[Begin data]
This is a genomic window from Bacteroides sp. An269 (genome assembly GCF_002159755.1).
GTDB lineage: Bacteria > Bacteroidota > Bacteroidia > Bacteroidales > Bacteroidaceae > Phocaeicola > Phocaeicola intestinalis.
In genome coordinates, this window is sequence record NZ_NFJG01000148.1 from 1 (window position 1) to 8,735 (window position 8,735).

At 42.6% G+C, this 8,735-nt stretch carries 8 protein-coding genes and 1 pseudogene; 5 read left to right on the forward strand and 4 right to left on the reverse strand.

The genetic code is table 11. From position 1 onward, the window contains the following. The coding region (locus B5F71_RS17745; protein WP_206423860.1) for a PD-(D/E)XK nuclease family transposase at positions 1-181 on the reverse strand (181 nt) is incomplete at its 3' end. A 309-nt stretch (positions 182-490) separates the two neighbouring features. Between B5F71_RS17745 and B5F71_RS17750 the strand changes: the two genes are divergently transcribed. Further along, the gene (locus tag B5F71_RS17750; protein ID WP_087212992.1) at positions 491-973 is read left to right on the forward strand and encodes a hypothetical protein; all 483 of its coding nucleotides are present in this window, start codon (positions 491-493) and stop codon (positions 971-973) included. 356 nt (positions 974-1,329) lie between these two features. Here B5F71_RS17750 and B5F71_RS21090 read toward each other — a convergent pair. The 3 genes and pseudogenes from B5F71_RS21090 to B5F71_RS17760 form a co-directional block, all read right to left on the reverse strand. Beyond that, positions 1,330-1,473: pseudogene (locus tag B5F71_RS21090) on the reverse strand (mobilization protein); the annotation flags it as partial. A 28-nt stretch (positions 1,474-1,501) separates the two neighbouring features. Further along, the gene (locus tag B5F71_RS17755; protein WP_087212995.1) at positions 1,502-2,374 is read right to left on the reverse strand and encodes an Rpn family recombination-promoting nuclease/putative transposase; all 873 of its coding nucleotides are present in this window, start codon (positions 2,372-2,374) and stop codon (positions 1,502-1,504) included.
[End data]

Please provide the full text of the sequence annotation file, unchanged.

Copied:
This is a genomic window from Bacteroides sp. An269 (genome assembly GCF_002159755.1).
GTDB lineage: Bacteria > Bacteroidota > Bacteroidia > Bacteroidales > Bacteroidaceae > Phocaeicola > Phocaeicola intestinalis.
In genome coordinates, this window is sequence record NZ_NFJG01000148.1 from 1 (window position 1) to 8,735 (window position 8,735).

At 42.6% G+C, this 8,735-nt stretch carries 8 protein-coding genes and 1 pseudogene; 5 read left to right on the forward strand and 4 right to left on the reverse strand.

The genetic code is table 11. From position 1 onward, the window contains the following. The coding region (locus B5F71_RS17745; protein WP_206423860.1) for a PD-(D/E)XK nuclease family transposase at positions 1-181 on the reverse strand (181 nt) is incomplete at its 3' end. A 309-nt stretch (positions 182-490) separates the two neighbouring features. Between B5F71_RS17745 and B5F71_RS17750 the strand changes: the two genes are divergently transcribed. Further along, the gene (locus tag B5F71_RS17750; protein ID WP_087212992.1) at positions 491-973 is read left to right on the forward strand and encodes a hypothetical protein; all 483 of its coding nucleotides are present in this window, start codon (positions 491-493) and stop codon (positions 971-973) included. 356 nt (positions 974-1,329) lie between these two features. Here B5F71_RS17750 and B5F71_RS21090 read toward each other — a convergent pair. The 3 genes and pseudogenes from B5F71_RS21090 to B5F71_RS17760 form a co-directional block, all read right to left on the reverse strand. Beyond that, positions 1,330-1,473: pseudogene (locus tag B5F71_RS21090) on the reverse strand (mobilization protein); the annotation flags it as partial. A 28-nt stretch (positions 1,474-1,501) separates the two neighbouring features. Further along, the gene (locus tag B5F71_RS17755; protein WP_087212995.1) at positions 1,502-2,374 is read right to left on the reverse strand and encodes an Rpn family recombination-promoting nuclease/putative transposase; all 873 of its coding nucleotides are present in this window, start codon (positions 2,372-2,374) and stop codon (positions 1,502-1,504) included.